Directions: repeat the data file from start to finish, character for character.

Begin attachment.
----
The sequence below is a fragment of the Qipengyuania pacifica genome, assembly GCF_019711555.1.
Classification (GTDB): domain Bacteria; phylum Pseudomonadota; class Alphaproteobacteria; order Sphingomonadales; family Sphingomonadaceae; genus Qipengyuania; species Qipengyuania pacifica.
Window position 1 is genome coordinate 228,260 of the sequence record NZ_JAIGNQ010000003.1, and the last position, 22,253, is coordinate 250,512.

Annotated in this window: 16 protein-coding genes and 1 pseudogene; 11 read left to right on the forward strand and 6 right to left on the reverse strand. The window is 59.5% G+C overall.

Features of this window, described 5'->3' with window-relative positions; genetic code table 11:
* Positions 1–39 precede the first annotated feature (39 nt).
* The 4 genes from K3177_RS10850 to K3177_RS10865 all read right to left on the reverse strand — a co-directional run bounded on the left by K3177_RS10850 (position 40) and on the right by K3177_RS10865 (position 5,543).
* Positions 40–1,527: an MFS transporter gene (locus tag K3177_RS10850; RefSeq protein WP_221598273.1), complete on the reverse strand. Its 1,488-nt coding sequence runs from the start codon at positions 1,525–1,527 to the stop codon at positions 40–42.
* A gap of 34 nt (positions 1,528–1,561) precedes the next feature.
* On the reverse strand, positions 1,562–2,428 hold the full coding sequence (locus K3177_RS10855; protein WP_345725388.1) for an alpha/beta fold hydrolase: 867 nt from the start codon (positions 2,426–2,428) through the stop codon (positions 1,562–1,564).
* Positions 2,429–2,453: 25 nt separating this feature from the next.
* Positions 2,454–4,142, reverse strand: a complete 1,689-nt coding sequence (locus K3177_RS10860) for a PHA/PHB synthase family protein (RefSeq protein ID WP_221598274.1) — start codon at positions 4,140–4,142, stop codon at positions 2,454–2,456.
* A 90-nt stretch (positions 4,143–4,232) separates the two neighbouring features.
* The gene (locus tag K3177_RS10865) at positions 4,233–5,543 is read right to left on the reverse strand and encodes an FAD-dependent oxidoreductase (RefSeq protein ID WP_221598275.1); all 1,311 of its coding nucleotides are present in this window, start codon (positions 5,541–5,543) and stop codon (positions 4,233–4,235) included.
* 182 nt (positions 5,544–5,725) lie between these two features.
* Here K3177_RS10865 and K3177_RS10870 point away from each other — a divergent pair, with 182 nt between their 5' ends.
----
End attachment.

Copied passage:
The sequence below is a fragment of the Qipengyuania pacifica genome, assembly GCF_019711555.1.
Classification (GTDB): domain Bacteria; phylum Pseudomonadota; class Alphaproteobacteria; order Sphingomonadales; family Sphingomonadaceae; genus Qipengyuania; species Qipengyuania pacifica.
Window position 1 is genome coordinate 228,260 of the sequence record NZ_JAIGNQ010000003.1, and the last position, 22,253, is coordinate 250,512.

Annotated in this window: 16 protein-coding genes and 1 pseudogene; 11 read left to right on the forward strand and 6 right to left on the reverse strand. The window is 59.5% G+C overall.

Features of this window, described 5'->3' with window-relative positions; genetic code table 11:
* Positions 1–39 precede the first annotated feature (39 nt).
* The 4 genes from K3177_RS10850 to K3177_RS10865 all read right to left on the reverse strand — a co-directional run bounded on the left by K3177_RS10850 (position 40) and on the right by K3177_RS10865 (position 5,543).
* Positions 40–1,527: an MFS transporter gene (locus tag K3177_RS10850; RefSeq protein WP_221598273.1), complete on the reverse strand. Its 1,488-nt coding sequence runs from the start codon at positions 1,525–1,527 to the stop codon at positions 40–42.
* A gap of 34 nt (positions 1,528–1,561) precedes the next feature.
* On the reverse strand, positions 1,562–2,428 hold the full coding sequence (locus K3177_RS10855; protein WP_345725388.1) for an alpha/beta fold hydrolase: 867 nt from the start codon (positions 2,426–2,428) through the stop codon (positions 1,562–1,564).
* Positions 2,429–2,453: 25 nt separating this feature from the next.
* Positions 2,454–4,142, reverse strand: a complete 1,689-nt coding sequence (locus K3177_RS10860) for a PHA/PHB synthase family protein (RefSeq protein ID WP_221598274.1) — start codon at positions 4,140–4,142, stop codon at positions 2,454–2,456.
* A 90-nt stretch (positions 4,143–4,232) separates the two neighbouring features.
* The gene (locus tag K3177_RS10865) at positions 4,233–5,543 is read right to left on the reverse strand and encodes an FAD-dependent oxidoreductase (RefSeq protein ID WP_221598275.1); all 1,311 of its coding nucleotides are present in this window, start codon (positions 5,541–5,543) and stop codon (positions 4,233–4,235) included.
* 182 nt (positions 5,544–5,725) lie between these two features.
* Here K3177_RS10865 and K3177_RS10870 point away from each other — a divergent pair, with 182 nt between their 5' ends.